This morning I read a document written on the occasion of the 2009 International Day For Biological Diversity. It was written in Tokyo by Mr. Ahmed Djoghlaf, the Executive Secretary of the Convention On Biological Diversity. The article represents the perspective of the Japanese.
The document is available here:
It started out very eloquently. Mr. Djoghlaf wrote,
“The Japanese have long appreciated the importance of nature. Nowhere is this more reflected than in the ancient practice of satoyama. Local agricultural communities and villages have been at the heart of Japan’s land-management techniques throughout much of its history, carefully preserving the forests that provided them with both wood and fertilizer in the form of leaves. Over time, satoyama has been applied to larger areas of forests, grasslands, streams and ponds, dry rice fields and rice paddies, and so has become a much praised model for the sustainable use of our biological resources.”
I had never heard of satoyama before today, so I looked it up.
I found out that in Japan satoyama is very important historically and ecologically.
Satoyama (里山), whose literal meaning is Sato (里), “arable and livable land” or “home land”, and yama (山), meaning mountain, has been developed from centuries of small scale agricultural and forestry use. I also learned that these farming practices can also enhance biodiversity, if properly maintained by human activities.
The concept of satoyama has several definitions. The first definition is the management of forests through local agricultural communities. During the Edo era (running from about 1603 to 1868), young and fallen leaves were gathered from community forests to use as fertilizer in wet rice paddy fields. Villagers also used wood for construction, cooking and heating. More recently, satoyama has been defined not only as mixed community forests, but also as entire landscapes that are used for agriculture.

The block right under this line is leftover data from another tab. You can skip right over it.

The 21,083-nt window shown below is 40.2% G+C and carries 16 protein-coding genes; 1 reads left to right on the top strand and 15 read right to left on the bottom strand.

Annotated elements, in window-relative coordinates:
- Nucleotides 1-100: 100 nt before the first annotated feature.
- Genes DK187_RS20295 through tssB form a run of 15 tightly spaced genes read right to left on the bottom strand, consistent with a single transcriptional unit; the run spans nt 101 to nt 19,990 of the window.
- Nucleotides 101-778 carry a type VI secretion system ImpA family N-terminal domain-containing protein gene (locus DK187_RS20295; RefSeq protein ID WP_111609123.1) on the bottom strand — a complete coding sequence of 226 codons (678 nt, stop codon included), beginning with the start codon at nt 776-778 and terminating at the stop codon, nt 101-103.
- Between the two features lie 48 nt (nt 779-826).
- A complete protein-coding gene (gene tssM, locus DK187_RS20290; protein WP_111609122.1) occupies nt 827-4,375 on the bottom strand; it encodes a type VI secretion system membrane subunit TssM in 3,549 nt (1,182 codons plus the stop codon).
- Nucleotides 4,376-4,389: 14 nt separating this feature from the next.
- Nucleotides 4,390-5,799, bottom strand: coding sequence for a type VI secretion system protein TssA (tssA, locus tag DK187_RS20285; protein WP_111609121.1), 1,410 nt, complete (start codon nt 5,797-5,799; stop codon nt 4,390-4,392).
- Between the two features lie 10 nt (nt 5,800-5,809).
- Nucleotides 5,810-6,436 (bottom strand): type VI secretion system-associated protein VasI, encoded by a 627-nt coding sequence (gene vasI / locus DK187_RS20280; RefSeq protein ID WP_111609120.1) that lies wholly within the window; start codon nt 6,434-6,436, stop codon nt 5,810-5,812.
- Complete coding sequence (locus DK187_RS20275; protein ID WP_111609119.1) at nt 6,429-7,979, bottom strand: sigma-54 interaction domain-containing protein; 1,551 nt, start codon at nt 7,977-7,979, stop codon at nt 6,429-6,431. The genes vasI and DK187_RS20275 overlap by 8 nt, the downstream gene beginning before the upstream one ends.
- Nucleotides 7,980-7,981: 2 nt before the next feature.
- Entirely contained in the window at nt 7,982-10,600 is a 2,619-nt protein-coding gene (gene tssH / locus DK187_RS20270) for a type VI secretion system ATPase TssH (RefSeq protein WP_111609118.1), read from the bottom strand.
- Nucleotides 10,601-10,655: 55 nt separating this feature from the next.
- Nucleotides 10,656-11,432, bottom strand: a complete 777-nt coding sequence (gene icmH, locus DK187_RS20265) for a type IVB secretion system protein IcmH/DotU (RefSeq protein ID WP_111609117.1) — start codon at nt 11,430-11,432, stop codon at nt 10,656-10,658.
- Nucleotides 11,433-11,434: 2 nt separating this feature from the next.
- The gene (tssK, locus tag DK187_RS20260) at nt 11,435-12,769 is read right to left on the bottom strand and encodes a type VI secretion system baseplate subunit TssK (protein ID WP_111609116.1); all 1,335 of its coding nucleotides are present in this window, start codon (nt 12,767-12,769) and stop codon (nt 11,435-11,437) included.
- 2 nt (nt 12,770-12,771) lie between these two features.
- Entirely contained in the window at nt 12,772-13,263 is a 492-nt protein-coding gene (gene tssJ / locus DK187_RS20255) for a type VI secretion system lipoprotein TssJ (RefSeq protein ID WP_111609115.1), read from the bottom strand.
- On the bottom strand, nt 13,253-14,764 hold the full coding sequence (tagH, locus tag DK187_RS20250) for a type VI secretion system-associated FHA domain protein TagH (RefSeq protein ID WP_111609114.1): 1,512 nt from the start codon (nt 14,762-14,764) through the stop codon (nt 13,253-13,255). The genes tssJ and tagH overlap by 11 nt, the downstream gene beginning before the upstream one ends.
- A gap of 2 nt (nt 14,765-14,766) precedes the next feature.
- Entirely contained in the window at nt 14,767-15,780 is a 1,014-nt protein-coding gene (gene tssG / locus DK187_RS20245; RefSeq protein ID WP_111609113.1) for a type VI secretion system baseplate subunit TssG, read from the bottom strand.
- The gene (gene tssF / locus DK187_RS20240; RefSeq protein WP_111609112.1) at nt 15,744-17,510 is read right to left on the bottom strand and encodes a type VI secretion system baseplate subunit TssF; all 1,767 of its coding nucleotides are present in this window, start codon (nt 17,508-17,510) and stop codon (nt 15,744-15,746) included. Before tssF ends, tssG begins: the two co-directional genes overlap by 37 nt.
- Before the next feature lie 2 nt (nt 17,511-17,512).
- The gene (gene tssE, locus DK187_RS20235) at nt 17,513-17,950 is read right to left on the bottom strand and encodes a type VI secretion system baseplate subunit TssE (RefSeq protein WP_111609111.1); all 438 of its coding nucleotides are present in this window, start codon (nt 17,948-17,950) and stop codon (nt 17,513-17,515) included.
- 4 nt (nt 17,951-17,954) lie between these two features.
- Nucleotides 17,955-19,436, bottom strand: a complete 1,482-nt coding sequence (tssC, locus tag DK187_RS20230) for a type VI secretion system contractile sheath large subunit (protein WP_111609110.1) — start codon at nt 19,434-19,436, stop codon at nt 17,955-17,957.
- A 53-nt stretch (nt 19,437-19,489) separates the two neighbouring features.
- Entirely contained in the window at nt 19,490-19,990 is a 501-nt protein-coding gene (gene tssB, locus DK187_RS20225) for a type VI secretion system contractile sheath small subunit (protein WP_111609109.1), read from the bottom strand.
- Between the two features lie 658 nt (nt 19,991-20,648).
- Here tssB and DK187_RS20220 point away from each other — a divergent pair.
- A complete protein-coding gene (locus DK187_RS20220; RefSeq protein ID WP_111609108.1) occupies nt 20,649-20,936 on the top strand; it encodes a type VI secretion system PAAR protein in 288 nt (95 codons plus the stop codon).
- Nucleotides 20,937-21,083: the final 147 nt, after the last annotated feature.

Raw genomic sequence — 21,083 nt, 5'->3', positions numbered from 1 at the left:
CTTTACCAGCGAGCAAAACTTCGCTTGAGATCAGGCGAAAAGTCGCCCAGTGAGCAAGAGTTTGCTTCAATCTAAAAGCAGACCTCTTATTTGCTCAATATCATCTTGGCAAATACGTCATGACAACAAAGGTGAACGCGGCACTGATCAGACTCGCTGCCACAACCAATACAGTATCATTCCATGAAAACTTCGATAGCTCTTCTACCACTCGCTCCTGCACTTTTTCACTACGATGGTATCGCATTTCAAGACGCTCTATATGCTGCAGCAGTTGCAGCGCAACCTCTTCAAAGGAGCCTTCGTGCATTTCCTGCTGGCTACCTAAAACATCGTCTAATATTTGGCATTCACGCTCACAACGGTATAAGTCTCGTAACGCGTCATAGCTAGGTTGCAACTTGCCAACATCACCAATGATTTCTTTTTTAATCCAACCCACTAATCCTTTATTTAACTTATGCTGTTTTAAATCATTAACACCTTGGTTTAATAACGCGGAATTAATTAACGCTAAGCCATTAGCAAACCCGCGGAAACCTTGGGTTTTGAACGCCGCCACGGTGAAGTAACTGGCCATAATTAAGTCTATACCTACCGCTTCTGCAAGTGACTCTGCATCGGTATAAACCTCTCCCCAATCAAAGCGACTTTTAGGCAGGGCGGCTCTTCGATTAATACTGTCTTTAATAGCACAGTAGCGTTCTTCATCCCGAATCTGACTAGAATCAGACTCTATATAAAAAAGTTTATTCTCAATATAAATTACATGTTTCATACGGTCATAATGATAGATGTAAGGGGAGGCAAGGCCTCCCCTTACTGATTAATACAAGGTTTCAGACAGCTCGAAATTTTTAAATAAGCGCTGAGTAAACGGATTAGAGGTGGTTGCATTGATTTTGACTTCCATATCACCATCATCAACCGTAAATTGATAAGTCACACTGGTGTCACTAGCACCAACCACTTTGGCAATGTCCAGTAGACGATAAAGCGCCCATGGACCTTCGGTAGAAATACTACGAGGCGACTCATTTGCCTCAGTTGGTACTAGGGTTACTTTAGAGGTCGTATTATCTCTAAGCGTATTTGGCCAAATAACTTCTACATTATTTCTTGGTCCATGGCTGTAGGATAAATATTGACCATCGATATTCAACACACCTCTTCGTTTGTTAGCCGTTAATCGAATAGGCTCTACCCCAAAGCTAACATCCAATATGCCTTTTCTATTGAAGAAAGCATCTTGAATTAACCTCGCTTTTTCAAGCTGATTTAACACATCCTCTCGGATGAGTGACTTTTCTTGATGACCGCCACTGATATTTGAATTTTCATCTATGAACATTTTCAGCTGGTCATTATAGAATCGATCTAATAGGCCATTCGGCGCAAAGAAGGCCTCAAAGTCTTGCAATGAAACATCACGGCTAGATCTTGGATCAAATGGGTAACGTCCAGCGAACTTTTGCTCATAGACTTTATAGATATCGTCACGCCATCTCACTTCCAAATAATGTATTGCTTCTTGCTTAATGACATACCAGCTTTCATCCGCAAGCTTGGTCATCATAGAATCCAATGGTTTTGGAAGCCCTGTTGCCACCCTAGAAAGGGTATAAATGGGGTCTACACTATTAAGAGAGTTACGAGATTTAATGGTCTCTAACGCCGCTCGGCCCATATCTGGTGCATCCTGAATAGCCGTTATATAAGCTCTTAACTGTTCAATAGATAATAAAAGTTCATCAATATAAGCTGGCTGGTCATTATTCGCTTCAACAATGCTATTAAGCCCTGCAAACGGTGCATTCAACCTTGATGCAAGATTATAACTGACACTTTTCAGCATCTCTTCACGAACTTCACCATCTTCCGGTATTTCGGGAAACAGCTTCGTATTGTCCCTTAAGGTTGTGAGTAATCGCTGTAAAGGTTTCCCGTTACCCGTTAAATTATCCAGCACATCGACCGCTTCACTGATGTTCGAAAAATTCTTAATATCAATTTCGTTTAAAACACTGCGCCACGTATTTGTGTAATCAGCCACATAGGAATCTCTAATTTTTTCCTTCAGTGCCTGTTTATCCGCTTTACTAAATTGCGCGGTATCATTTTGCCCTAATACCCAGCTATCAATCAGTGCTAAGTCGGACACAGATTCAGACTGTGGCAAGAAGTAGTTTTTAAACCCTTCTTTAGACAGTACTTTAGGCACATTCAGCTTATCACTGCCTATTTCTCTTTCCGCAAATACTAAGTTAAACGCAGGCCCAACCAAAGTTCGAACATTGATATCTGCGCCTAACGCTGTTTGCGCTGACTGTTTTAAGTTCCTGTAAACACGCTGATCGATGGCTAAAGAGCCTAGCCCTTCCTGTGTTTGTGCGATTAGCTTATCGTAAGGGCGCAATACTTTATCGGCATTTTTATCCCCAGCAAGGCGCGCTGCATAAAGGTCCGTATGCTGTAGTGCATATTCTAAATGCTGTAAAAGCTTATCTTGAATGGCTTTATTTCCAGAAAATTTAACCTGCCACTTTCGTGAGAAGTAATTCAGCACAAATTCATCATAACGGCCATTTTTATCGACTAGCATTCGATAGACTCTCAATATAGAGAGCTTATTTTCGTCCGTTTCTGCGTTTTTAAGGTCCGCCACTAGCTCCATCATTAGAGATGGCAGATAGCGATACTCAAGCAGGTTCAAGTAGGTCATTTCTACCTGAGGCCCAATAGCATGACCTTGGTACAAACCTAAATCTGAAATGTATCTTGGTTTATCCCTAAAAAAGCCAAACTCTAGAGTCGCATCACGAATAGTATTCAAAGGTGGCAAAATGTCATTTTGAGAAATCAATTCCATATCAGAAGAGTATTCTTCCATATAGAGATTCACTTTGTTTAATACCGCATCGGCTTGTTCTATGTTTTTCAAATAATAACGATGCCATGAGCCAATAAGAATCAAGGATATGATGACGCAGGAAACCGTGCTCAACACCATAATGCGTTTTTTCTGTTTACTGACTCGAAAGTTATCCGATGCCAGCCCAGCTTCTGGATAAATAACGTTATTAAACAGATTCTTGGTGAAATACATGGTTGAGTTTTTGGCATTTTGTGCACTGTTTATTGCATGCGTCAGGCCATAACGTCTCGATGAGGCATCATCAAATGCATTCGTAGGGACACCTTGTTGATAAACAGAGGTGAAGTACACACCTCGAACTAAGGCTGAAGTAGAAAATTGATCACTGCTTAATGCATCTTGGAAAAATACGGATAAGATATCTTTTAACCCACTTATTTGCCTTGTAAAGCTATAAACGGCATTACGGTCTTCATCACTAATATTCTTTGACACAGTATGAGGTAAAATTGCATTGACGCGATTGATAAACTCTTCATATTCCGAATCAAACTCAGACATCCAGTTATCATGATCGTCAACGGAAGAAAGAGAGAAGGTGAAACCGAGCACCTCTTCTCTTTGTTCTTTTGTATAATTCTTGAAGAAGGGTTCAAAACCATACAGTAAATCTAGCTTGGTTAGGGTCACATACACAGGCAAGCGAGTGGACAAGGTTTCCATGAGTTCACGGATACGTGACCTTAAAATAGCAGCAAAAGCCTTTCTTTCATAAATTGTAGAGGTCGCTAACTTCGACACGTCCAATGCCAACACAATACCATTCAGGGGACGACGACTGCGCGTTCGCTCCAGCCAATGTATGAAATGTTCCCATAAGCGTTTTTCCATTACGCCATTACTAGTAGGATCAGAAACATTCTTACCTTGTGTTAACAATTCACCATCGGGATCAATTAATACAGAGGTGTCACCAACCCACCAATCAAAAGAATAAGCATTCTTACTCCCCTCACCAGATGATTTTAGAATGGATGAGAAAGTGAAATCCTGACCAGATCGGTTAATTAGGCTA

Various habitat types for wildlife have been provided by mixed satoyama landscape as a result of this Japanese traditional agricultural system. They system actually facilitates the movement of wildlife between a variety of habitats, and because of these ecosystems a rich biodiversity in the Japanese rural area has been maintained. Interestingly, it is the very disturbance of forests by humans -- such as harvesting trees for timber and charcoal, cutting shrubs for firewood and collecting litter as compost -– that has helped in the success of the satoyama ecosystems.
Yet satoyama have been disappearing in Japan due to the drastic shift in natural resources away from charcoal and firewood toward the use of oil, and the change from compost to chemical fertilizers. Importantly, the population decline of villages is considered a significant driving factor in the disappearance of satoyama from Japanese mountains.
The depopulation of villages has occurred because of recent economic events which have created significant social and economic gaps between people in modern cities and mountain villages. As a consequence, there are fewer people who can work in satoyama.